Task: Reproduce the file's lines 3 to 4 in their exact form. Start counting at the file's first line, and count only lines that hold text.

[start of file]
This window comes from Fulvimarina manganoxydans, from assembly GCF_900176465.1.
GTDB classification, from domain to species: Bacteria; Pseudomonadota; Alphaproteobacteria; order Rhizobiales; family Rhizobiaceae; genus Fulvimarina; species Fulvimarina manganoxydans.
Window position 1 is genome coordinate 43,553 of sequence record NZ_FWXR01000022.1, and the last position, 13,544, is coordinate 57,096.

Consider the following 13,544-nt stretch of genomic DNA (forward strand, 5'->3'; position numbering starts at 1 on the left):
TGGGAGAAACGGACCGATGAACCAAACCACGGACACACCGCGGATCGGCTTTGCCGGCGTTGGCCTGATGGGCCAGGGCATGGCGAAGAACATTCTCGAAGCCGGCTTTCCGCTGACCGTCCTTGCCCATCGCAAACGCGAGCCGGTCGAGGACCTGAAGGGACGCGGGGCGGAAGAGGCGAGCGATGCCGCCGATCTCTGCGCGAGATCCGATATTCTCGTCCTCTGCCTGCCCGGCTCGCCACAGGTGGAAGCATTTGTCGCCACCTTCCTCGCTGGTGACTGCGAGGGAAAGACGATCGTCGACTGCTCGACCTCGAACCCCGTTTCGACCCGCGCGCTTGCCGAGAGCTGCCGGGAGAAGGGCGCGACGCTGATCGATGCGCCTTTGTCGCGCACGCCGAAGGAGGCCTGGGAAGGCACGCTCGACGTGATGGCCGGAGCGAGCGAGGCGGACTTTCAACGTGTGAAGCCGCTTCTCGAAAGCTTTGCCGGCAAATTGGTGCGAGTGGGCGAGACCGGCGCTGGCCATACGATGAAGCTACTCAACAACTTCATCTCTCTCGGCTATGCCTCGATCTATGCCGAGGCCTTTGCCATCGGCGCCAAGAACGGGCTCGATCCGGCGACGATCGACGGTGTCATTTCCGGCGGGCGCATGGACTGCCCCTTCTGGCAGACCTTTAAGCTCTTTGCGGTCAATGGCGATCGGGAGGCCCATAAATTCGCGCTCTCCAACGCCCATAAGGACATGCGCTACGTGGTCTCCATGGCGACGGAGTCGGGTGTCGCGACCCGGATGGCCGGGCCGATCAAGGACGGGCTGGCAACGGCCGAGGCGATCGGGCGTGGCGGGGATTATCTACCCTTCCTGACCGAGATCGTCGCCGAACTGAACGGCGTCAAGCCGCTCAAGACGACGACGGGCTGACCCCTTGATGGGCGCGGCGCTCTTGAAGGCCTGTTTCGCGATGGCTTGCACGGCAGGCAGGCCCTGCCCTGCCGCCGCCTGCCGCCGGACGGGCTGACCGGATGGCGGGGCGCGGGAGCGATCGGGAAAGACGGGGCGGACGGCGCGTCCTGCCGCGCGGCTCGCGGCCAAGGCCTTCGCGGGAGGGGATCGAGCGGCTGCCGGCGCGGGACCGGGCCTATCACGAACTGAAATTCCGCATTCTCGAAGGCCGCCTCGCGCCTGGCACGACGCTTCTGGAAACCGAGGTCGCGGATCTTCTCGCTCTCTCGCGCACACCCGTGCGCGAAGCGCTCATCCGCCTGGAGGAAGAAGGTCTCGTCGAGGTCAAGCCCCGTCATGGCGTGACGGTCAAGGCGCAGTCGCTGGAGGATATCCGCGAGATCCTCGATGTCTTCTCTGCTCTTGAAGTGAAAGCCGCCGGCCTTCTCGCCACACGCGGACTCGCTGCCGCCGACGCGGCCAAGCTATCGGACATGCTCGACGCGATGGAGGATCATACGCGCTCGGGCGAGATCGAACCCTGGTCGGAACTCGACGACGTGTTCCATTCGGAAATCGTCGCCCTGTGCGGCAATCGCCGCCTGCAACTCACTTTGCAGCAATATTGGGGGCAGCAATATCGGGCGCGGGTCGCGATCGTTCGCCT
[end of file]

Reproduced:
Window position 1 is genome coordinate 43,553 of sequence record NZ_FWXR01000022.1, and the last position, 13,544, is coordinate 57,096.

Consider the following 13,544-nt stretch of genomic DNA (forward strand, 5'->3'; position numbering starts at 1 on the left):